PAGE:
“People gassin about the deaths of soldiers! What about the innocent familys who have been brutally killed.. The women who have been raped.. The children who have been sliced up..! Your enemy’s were the Taliban not innocent harmless familys. All soldiers should DIE & go to HELL! THE LOWLIFE F*****N SCUM! gotta problem go cry at your soliders grave & wish him hell because that where he is going..”
This month has seen the prosecution of a Muslim teenager for the above comment, which he is alleged to have posted on his Facebook page on 8 March. Yesterday at court, 19-year-old Azhar Ahmed pleaded Not Guilty to the charge of posting a “grossly offensive” message under Section 127 of the Communications Act 2003. The initial charge of racially aggravated public order offence has been dropped – as Richard Seymour points out there was absolutely no evidence that the comment was aimed at one racial group.
The test for "grossly offensive" is whether or not the message would cause gross offence to those to whom it relates, who need not be the recipients. Five witnesses are due to be brought forward who will say they were grossly offended by the comment. It is for the court to decide whether Ahmed’s alleged post constitutes criminal conduct, yet some commentators have already equated the prosecution to one of “being brown and disagreeing with the war in Afghanistan”.
For that, I believe, is the central issue here. Would Ahmed have been prosecuted had he not been Muslim or Asian? Has he himself become a victim of racially aggravated prosecution? The key to answering these questions lies in how the authorities will deal with those who have retaliated against Ahmed over the past fortnight. For while the authorities have been busy protecting the online community from Ahmed’s dangerous musings, they have effectively allowed his case to become a rallying point for literally thousands of Islamophobes and racists.
A white British man, Scott McHugh, posted on his Facebook page “Azhar ahmed you sick horrible twisted paki bastard, how can you say that about our soldiers!” McHugh has form and has previously posted racist jokes on his page. Many of McHugh’s friends pitched in with even more offensive and racist comments calling on him to be tortured, hanged, killed by vigilantes, and tied to a tree and shot.
One friend of McHugh’s, Robbie Sampler, sinisterly posted, “He’s nothing he’s gunner die veryy soon”. Sampler later posted “Deserves to keep get blown up lyk them soldiers hoep he gets wots cummin to him” on a special page set up which initially described itself in its About section as “Azhar Ahmed need to be killed for what he wrote on facebook the scum! people like this should not be in our county if their not going to support it! out with the scum!!!” Over 2000 people have liked this page, which despite several reports to Facebook remains open. Most concerning was the fact that Ahmed’s purported postal address and home telephone number were posted by these racists on Facebook and Twitter. Whether or not they were accurate, EDL members are not known to check their facts before engaging in unlawful action.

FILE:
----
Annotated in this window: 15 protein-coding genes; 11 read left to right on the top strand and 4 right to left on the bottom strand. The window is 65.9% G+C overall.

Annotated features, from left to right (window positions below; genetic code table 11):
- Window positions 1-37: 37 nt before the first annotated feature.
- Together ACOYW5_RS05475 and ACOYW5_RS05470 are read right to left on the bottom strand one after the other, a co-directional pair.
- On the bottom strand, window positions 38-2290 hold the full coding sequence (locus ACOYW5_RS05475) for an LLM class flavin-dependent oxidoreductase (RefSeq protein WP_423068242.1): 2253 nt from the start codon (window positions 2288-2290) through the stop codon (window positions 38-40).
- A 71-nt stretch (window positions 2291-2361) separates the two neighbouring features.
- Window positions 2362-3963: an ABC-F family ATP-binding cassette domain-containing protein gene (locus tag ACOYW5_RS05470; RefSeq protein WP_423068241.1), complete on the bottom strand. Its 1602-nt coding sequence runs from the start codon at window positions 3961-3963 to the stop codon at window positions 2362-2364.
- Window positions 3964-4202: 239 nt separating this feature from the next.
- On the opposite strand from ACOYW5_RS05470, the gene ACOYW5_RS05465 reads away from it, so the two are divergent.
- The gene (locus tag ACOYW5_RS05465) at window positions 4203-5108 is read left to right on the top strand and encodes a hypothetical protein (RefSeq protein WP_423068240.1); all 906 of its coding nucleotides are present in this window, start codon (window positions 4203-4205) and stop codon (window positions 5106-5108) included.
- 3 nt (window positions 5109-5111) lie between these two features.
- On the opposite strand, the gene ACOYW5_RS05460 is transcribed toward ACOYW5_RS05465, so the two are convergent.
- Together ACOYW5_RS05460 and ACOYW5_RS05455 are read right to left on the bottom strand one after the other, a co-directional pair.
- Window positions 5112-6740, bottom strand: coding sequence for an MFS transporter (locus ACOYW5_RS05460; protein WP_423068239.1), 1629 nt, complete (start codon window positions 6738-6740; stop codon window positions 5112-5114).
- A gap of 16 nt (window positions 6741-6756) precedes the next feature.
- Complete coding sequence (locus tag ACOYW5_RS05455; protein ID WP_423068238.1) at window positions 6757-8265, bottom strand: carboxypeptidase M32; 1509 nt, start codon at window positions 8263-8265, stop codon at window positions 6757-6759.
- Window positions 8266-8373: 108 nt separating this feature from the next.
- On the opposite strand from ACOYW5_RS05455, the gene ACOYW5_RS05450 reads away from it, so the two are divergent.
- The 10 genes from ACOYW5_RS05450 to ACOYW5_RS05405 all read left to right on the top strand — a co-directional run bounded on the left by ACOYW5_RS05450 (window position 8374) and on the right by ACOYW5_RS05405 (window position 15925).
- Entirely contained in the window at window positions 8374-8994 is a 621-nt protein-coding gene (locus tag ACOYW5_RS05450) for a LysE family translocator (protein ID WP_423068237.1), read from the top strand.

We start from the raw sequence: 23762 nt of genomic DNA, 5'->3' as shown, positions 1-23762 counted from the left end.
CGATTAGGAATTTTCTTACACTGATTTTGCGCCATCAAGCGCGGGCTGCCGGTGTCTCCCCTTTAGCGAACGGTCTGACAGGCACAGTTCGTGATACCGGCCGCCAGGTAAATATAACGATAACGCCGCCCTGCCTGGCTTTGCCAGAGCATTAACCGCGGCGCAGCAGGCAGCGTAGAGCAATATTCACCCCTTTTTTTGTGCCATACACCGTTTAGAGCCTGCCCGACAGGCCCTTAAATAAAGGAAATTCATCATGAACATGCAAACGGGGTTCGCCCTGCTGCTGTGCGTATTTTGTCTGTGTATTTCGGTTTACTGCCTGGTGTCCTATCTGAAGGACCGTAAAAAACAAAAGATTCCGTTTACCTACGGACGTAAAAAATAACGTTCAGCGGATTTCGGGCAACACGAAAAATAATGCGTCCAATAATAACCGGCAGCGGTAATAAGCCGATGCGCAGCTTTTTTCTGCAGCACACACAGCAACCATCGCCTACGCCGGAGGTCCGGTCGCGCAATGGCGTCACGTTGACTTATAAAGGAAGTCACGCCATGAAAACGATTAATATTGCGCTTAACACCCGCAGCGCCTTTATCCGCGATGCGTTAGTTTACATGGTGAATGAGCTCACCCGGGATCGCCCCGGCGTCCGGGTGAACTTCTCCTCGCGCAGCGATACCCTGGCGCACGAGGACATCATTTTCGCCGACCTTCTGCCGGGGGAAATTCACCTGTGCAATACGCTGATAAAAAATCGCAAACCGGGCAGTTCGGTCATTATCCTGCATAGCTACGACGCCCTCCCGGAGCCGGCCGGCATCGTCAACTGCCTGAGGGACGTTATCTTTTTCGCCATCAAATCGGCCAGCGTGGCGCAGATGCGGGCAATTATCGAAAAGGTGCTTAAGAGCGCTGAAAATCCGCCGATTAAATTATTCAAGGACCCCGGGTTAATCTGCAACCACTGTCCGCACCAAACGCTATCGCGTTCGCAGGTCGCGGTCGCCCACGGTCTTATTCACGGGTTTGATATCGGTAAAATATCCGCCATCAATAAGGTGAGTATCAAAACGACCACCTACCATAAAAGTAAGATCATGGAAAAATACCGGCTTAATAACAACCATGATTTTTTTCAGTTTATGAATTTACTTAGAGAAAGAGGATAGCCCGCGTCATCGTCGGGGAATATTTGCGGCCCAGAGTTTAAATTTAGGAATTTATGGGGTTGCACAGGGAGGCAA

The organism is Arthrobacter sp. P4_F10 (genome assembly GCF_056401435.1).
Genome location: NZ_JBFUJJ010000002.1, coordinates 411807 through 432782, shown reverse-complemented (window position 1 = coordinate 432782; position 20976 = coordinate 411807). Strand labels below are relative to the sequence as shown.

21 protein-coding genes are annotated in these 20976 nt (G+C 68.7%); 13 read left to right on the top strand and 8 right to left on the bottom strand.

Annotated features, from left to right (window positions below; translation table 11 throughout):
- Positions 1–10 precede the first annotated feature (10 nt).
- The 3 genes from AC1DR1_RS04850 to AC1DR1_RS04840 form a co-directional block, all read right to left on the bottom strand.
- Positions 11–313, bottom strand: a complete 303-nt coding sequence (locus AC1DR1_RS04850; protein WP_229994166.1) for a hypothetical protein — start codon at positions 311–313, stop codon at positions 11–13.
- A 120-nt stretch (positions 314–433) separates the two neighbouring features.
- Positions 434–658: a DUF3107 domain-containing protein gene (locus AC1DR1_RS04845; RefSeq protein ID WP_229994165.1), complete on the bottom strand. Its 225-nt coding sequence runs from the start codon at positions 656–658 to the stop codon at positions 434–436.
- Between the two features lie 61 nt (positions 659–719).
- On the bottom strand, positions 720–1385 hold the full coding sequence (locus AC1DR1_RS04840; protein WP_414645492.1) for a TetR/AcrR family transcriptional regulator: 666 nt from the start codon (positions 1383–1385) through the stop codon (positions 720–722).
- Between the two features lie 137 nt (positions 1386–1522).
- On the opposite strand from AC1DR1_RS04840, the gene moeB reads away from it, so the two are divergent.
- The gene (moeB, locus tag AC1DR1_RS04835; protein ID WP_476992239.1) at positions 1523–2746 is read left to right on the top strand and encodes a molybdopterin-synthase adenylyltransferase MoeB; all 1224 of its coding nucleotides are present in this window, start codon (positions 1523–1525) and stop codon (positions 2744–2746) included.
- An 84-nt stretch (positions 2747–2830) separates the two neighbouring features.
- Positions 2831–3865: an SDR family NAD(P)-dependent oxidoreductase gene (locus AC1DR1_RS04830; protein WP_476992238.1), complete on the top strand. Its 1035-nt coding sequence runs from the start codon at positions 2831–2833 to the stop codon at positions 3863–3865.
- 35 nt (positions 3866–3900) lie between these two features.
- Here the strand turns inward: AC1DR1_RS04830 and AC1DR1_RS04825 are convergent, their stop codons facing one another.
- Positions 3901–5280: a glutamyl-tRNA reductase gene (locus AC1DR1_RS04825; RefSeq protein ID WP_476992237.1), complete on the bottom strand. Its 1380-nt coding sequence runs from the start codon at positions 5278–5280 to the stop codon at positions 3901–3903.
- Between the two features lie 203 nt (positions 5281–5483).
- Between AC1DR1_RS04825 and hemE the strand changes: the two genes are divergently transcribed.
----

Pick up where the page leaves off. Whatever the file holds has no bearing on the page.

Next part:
Sampler also posted on his own Facebook page a rallying call for all those wanting to see that “this scum got what he deserves” to come to yesterday’s court hearing at Dewsbury Magistrates’ Court. The English Defence League and Combined Ex Forces duly organised a demonstration, with more than 100 protestors gathering outside and attempting to catch Ahmed as he left. After the hearing, the mob cut loose from the police and began wreaking havoc in Dewsbury town centre, shouting Islamophobic and racist slogans and looking for Ahmed and his family members. A Press TV report claimed that members of Ahmed’s family were abused and chased by the mob.
I am one of many who, concerned by the rapid escalation of the situation, have reported the above facts to the police over the last week. I was told that there could be no investigation until Ahmed himself reported these incidents, a clearly untenable position. It took the EDL thuggery at the hearing for a Detective Constable to contact me for further information. Only time will tell whether they will investigate thoroughly or not. If they do, I believe they must find the comments of Robbie Sampler and Scott McHugh not just grossly offensive, but racially aggravated incitements to violence and arguably murder.
Will they avoid prosecution because they are not Muslim teenagers, but serving soldiers in the British army?